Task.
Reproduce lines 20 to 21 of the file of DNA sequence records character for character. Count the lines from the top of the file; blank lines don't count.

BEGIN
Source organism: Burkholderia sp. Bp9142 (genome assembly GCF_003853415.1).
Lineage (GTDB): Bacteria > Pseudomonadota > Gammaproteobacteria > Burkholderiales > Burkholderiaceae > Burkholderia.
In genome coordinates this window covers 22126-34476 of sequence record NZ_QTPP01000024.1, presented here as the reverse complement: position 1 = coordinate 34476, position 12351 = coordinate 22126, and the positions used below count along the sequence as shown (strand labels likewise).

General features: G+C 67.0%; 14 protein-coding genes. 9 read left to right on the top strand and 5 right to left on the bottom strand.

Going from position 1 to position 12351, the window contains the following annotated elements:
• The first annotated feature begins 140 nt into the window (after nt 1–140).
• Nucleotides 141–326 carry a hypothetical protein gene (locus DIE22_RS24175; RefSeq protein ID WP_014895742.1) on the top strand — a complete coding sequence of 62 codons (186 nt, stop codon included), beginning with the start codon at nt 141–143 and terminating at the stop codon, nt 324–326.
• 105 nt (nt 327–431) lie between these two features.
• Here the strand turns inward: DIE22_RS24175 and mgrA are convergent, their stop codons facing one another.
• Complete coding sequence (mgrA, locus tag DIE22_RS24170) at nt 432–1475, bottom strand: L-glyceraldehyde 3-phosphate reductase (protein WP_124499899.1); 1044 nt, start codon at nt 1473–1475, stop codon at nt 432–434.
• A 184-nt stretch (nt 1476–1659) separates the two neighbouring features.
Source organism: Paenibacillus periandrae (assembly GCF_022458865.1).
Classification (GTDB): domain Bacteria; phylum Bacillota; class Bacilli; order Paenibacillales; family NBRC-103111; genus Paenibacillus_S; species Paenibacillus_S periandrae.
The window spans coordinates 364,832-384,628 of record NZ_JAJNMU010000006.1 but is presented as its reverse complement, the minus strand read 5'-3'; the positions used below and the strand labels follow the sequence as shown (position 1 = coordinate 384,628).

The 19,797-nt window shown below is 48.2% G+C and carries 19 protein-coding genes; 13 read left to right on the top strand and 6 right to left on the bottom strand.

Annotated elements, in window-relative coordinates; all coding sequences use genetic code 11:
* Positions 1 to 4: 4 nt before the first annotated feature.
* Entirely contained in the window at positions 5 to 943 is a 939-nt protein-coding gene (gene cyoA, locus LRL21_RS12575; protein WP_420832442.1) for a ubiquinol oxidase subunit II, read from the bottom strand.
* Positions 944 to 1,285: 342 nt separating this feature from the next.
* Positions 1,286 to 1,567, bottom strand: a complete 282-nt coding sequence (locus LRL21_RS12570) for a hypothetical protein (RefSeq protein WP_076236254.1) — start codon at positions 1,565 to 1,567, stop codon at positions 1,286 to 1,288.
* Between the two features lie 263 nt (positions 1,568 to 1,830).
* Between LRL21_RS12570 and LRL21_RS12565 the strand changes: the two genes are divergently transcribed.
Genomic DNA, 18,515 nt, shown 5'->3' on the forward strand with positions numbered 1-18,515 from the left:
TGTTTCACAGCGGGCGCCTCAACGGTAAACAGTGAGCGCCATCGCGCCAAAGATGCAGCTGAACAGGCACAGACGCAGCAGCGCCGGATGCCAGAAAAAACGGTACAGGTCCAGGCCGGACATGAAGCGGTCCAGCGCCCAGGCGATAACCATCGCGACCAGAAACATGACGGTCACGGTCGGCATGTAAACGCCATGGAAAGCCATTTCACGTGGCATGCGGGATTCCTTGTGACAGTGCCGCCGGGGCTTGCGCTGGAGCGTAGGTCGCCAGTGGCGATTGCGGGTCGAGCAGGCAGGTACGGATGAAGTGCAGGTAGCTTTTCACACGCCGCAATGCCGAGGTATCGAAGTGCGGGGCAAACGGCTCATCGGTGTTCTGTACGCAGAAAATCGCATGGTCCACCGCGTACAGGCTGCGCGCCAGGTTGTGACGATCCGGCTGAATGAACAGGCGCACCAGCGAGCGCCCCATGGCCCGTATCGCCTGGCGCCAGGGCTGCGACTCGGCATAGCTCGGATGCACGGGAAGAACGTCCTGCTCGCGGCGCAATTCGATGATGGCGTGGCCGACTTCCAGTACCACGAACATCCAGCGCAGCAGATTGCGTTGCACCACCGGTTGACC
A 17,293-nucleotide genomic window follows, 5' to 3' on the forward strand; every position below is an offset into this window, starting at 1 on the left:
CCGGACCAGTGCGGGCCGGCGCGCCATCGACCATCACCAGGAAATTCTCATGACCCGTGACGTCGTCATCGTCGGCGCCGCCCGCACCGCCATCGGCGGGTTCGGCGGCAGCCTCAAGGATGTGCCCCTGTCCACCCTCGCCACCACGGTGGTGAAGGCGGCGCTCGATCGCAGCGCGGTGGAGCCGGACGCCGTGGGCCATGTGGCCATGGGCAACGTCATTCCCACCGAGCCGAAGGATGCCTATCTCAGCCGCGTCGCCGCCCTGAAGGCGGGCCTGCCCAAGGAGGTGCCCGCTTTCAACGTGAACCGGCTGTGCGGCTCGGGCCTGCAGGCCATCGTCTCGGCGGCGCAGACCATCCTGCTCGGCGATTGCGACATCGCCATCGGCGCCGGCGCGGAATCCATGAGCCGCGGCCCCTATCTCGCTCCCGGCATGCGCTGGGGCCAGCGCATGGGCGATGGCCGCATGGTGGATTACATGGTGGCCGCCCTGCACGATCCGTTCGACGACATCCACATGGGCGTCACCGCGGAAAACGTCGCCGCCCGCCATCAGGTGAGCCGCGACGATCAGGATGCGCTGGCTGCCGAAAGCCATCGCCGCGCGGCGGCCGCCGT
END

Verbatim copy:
* Positions 1,286 to 1,567, bottom strand: a complete 282-nt coding sequence (locus LRL21_RS12570) for a hypothetical protein (RefSeq protein WP_076236254.1) — start codon at positions 1,565 to 1,567, stop codon at positions 1,286 to 1,288.
* Between the two features lie 263 nt (positions 1,568 to 1,830).